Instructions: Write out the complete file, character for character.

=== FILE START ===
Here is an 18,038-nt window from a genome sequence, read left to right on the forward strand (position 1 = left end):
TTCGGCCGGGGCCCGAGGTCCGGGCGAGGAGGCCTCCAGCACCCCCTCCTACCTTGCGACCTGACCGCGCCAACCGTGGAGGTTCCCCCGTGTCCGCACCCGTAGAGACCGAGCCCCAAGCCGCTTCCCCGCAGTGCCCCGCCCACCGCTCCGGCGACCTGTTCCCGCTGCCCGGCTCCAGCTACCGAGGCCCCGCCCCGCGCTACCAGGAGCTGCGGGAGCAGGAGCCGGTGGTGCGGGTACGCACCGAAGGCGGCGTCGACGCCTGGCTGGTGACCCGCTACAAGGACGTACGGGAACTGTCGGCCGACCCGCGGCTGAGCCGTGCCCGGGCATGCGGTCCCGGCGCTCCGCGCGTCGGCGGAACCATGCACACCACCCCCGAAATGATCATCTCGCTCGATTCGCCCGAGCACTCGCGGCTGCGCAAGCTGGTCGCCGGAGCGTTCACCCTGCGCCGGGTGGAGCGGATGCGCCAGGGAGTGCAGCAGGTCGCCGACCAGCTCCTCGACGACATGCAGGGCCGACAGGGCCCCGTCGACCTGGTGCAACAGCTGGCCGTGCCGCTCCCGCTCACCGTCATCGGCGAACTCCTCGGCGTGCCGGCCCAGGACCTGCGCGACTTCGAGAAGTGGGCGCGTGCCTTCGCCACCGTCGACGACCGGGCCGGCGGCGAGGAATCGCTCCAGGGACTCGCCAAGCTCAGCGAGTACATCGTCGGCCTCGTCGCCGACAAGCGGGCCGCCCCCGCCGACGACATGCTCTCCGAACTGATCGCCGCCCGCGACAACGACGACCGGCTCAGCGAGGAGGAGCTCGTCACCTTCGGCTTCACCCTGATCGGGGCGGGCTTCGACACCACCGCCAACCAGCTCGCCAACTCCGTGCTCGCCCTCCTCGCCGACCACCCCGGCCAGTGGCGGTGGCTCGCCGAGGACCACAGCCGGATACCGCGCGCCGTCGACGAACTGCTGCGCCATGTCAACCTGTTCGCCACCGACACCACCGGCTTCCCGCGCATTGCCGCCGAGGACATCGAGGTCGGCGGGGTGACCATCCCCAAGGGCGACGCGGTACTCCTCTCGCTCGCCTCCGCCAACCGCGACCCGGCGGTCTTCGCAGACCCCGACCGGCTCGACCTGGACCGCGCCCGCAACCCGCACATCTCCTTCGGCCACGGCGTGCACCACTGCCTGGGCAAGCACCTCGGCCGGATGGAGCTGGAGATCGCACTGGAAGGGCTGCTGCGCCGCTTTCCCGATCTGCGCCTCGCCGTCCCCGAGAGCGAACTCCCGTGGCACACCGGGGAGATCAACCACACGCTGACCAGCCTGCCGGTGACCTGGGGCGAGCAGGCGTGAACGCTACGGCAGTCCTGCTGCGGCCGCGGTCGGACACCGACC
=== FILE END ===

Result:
Here is an 18,038-nt window from a genome sequence, read left to right on the forward strand (position 1 = left end):
TTCGGCCGGGGCCCGAGGTCCGGGCGAGGAGGCCTCCAGCACCCCCTCCTACCTTGCGACCTGACCGCGCCAACCGTGGAGGTTCCCCCGTGTCCGCACCCGTAGAGACCGAGCCCCAAGCCGCTTCCCCGCAGTGCCCCGCCCACCGCTCCGGCGACCTGTTCCCGCTGCCCGGCTCCAGCTACCGAGGCCCCGCCCCGCGCTACCAGGAGCTGCGGGAGCAGGAGCCGGTGGTGCGGGTACGCACCGAAGGCGGCGTCGACGCCTGGCTGGTGACCCGCTACAAGGACGTACGGGAACTGTCGGCCGACCCGCGGCTGAGCCGTGCCCGGGCATGCGGTCCCGGCGCTCCGCGCGTCGGCGGAACCATGCACACCACCCCCGAAATGATCATCTCGCTCGATTCGCCCGAGCACTCGCGGCTGCGCAAGCTGGTCGCCGGAGCGTTCACCCTGCGCCGGGTGGAGCGGATGCGCCAGGGAGTGCAGCAGGTCGCCGACCAGCTCCTCGACGACATGCAGGGCCGACAGGGCCCCGTCGACCTGGTGCAACAGCTGGCCGTGCCGCTCCCGCTCACCGTCATCGGCGAACTCCTCGGCGTGCCGGCCCAGGACCTGCGCGACTTCGAGAAGTGGGCGCGTGCCTTCGCCACCGTCGACGACCGGGCCGGCGGCGAGGAATCGCTCCAGGGACTCGCCAAGCTCAGCGAGTACATCGTCGGCCTCGTCGCCGACAAGCGGGCCGCCCCCGCCGACGACATGCTCTCCGAACTGATCGCCGCCCGCGACAACGACGACCGGCTCAGCGAGGAGGAGCTCGTCACCTTCGGCTTCACCCTGATCGGGGCGGGCTTCGACACCACCGCCAACCAGCTCGCCAACTCCGTGCTCGCCCTCCTCGCCGACCACCCCGGCCAGTGGCGGTGGCTCGCCGAGGACCACAGCCGGATACCGCGCGCCGTCGACGAACTGCTGCGCCATGTCAACCTGTTCGCCACCGACACCACCGGCTTCCCGCGCATTGCCGCCGAGGACATCGAGGTCGGCGGGGTGACCATCCCCAAGGGCGACGCGGTACTCCTCTCGCTCGCCTCCGCCAACCGCGACCCGGCGGTCTTCGCAGACCCCGACCGGCTCGACCTGGACCGCGCCCGCAACCCGCACATCTCCTTCGGCCACGGCGTGCACCACTGCCTGGGCAAGCACCTCGGCCGGATGGAGCTGGAGATCGCACTGGAAGGGCTGCTGCGCCGCTTTCCCGATCTGCGCCTCGCCGTCCCCGAGAGCGAACTCCCGTGGCACACCGGGGAGATCAACCACACGCTGACCAGCCTGCCGGTGACCTGGGGCGAGCAGGCGTGAACGCTACGGCAGTCCTGCTGCGGCCGCGGTCGGACACCGACC